Alzheimer disease

Emma Yang
Innovator, Entrepreneur, Student

Iam a tech founder, innovator, entrepreneur, machine learning researcher, and high school student.

At age 15, my life seems to be a series of beginnings, but I’ve found that sometimes you don’t recognize the start of something important until after it’s happened. Before everything else, I was a primary school kid who really liked computers.

I began coding when I was six years old by bouncing cartoon cats around the edges of my screen. Scratch, the tool MIT released to teach kids about coding when I was about five years old, was full of fun characters (“sprites”) that you could rotate and whose colors you could change by dragging vibrant blocks of code into the window. The blocks would join together with a satisfying “snap” that I can still recall. I remember sitting on my grandmother’s couch many days after school, holding a heavy laptop, and playing with the sprites, before I began looking into other users’ projects and starting to figure out more complex structures.

WATCH: Changing the world with code | Emma Yang | TEDxFoggyBottom

WATCH: Changing the world with code | Emma Yang | TEDxFoggyBottom

A few years later, my interest turned from games and animations to mobile apps. I stuffed my heavy laptop into my parents’ black mesh computer bag and took the bus to First Code Academy, one of the first coding schools in Hong Kong (where I lived at the time), which was founded by a female entrepreneur, Michelle Sun, who had just returned from Silicon Valley.

Learning loops, logic, and user interfaces at First Code was exciting and presented three beginnings for me: it was the first time I learned about developing mobile apps, which is a significant part of my work now; it was the first time I was one of the youngest people in the room, a role to which I’ve since become accustomed; and it was the first time I was one of very few girls, if not the only girl, in the room, another role I’ve since gotten very used to.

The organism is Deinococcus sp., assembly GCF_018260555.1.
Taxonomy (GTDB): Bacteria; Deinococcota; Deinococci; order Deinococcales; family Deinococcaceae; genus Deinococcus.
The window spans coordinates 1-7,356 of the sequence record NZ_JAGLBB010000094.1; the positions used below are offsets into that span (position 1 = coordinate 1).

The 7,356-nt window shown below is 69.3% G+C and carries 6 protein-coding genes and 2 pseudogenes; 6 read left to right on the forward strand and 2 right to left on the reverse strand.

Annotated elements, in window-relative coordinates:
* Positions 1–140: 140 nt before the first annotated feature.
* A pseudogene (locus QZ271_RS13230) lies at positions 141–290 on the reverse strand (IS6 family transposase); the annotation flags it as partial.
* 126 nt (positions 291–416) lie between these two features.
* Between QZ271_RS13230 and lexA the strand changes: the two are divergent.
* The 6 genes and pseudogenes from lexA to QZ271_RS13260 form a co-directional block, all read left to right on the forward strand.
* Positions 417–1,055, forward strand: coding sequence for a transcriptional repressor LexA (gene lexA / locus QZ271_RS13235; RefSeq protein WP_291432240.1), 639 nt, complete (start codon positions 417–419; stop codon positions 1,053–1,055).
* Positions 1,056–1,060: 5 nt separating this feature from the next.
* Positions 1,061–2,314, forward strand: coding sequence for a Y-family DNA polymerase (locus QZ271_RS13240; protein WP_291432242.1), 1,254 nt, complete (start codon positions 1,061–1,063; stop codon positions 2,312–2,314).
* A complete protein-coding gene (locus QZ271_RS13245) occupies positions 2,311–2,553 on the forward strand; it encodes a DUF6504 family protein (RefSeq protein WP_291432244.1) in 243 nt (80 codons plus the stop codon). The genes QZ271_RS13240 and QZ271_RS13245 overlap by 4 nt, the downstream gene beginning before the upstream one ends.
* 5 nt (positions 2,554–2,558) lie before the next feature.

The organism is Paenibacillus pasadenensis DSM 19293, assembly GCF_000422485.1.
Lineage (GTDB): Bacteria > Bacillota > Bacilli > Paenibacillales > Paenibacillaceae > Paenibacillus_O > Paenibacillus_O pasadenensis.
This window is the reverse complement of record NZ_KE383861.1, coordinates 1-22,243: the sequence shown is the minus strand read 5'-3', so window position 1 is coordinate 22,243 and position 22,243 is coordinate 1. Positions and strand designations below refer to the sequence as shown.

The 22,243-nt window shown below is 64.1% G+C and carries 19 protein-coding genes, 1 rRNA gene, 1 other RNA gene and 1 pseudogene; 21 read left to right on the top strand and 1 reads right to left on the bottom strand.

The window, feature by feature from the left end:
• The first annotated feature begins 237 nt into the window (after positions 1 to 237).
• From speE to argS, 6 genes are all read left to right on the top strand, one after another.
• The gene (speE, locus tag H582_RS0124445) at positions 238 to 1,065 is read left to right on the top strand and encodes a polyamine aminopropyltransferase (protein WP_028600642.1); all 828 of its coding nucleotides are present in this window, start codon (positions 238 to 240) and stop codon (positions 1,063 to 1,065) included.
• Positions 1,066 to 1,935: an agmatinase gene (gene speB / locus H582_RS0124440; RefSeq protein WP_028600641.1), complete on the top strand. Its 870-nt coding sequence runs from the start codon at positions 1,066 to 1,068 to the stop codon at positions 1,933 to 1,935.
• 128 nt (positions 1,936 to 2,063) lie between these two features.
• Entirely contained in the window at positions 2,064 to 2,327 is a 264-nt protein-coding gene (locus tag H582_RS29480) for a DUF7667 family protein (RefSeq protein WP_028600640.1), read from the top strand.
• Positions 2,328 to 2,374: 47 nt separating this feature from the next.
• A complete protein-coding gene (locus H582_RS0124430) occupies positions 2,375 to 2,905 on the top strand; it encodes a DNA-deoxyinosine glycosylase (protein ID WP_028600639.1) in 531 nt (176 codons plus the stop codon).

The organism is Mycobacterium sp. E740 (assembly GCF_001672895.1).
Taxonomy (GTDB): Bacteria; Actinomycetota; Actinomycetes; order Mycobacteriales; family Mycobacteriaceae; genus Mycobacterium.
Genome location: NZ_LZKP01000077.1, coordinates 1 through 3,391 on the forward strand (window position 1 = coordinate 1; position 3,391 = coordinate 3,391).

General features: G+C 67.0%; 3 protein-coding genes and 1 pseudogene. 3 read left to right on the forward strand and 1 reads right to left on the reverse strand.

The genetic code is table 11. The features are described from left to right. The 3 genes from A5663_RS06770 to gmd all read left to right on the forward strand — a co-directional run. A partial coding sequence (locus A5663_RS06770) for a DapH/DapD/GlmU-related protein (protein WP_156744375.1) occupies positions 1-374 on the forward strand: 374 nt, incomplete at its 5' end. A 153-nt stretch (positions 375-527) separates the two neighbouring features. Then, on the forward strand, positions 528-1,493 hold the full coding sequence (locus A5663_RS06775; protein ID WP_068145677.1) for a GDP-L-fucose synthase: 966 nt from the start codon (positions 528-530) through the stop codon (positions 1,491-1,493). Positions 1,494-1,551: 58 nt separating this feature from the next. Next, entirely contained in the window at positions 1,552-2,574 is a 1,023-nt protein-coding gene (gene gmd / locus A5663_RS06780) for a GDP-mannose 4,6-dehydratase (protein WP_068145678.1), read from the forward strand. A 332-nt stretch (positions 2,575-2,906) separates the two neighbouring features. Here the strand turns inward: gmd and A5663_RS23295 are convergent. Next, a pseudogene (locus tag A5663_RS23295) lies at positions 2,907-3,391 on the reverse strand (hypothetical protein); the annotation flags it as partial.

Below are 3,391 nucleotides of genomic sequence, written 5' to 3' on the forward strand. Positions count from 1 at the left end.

My interest in coding and eventually computer science continued to expand. I took online classes in HTML/CSS and learned Java with books about object-oriented language, encapsulation, and methods. In sixth grade, my family moved to New York, and I found the Technovation Challenge, a global technology entrepreneurship challenge for girls. I participated with a friend of mine from school and we made it all the way to the finals in San Francisco, where we won second place globally. The challenge was the first time I was in a room full of girls who were all passionate about using technology for good. I started to see technology not just as blocks of code or an animated whack-a-mole game, but as a strength, tool, and platform for a middle-school girl who wanted to change something (maybe even the world).

Emma Yang stands on stage holding a check for $50,000 that she won at the Women Who Tech startup challenge in 2018

Emma Yang holds the grand prize at the Women Who Tech Emerging Tech Challenge in 2018 for her app, Timeless.
I took my second live coding class when I was in the seventh grade. It was a high school class for creating iOS apps, and, again, I was the youngest in the room and one of the only girls in the class. The four other girls and I would sit in the back and work through group projects together, almost forgetting how isolated we were from the rest of the class. The class dynamic was so different than what I experienced at the Technovation Challenge and served as another beginning: my first exposure to the gender imbalance that exists in much of the tech world.

A cellphone screen shows how the app, Timeless, assists Alzheimer's patients.

Timeless’ “Today” screen shows the patient’s upcoming events for the day.
For the last three years, I’ve been building my company and mobile app, Timeless, which I created to help my grandmother, who has Alzheimer’s disease, stay connected with my family. Now, Timeless 2.0, which we just launched globally, helps hundreds of families across the world do the same. Timeless has given me unthinkable opportunities to travel the world, sharing my story and using my voice to encourage more girls and young people to pursue their passions.
All of these small moments have broadened my understanding of what it means to be a girl in the 21st century who wants to improve the world, and who wants to become her best self

There was no single event that gave me my start down this path. I had no “aha” moment animating cats on my grandma’s couch in Hong Kong or listening to girls from across the world pitch their solutions for social injustice in an auditorium in San Francisco. It wasn’t just the fact that I’m often the youngest person in the room, or the only girl, or the only computer science geek, that made me want to create something that was meaningful to me and, ideally, to millions of Alzheimer’s patients around the world. But all of these small moments have broadened my understanding of what it means to be a girl in the 21st century who wants to improve the world, and who wants to become her best self.

Someone recently asked me what I would want to achieve if I had unlimited resources. I said that I would cure Alzheimer’s, expand the way we leverage machine learning, and optimize research for diagnostic tools. At Timeless, we’re working on it. And in the meantime, I’ll keep my eyes and mind open for new opportunities, because you never know what might change the future.